Hong Kong will move on controversial security law, CY Leung says, as Beijing bars independence activists from Legco
Still, the most damaging impact of Oathgate is the diversion of public attention. The seemingly interminable saga continues to push all other news stories off the front page and distract citizens from substantive issues that are more pressing and deserving of their focus.
Before Yau and Leung were thrust to the fore, another opposition lawmaker – Eddie Chu Hoi-dick – was gaining traction with his investigation of a scandal involving a major land development project in New Territories West. Chu was well on his way to expose the long-standing collusion among the government, property tycoons, rural community leaders and the triads, making a compelling case that those complicated business ties are the root cause of the city’s stubborn housing shortage.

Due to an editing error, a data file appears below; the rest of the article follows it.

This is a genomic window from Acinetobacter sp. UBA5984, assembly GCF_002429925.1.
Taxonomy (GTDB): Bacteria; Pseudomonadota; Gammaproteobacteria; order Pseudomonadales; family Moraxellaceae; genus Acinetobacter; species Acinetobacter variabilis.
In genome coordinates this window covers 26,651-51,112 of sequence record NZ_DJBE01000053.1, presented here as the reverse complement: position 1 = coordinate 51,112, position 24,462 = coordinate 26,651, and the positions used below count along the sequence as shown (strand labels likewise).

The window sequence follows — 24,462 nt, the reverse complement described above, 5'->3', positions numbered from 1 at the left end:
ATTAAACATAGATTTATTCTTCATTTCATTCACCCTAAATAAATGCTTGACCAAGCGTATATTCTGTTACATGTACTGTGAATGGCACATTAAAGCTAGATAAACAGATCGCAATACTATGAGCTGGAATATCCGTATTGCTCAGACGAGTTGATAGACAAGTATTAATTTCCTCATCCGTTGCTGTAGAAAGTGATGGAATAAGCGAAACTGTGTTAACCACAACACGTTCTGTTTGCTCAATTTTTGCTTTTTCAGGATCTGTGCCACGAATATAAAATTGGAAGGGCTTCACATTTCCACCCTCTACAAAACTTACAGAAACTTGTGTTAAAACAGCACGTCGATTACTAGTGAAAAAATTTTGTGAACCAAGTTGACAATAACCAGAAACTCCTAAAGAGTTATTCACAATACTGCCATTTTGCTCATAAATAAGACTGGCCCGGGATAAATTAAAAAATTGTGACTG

Thanks to the bumbling duo, however, Chu’s good work has been all but obliterated, and his one-man crusade to take on the establishment is not likely to regain momentum any time soon.
In the coming months, all eyes will be on the next chapter of Oathgate, as the court battle to defend the four seats will continue to play out and, if and when that fails, there will be another round of irksome and polarising election campaigns before voters have to head to the polls again.
That the political fallout has worked in Beijing’s favour has left many wondering whose team Yau and Leung are really on. Social media is ablaze with rumours and speculation that they are in fact moles hired by communist operatives to stir the pot, and that the appearance of chaos and ungovernability in the SAR would then give Beijing a convenient excuse to purge Legco of the opposition – or at least weaken the pro-democracy coalition.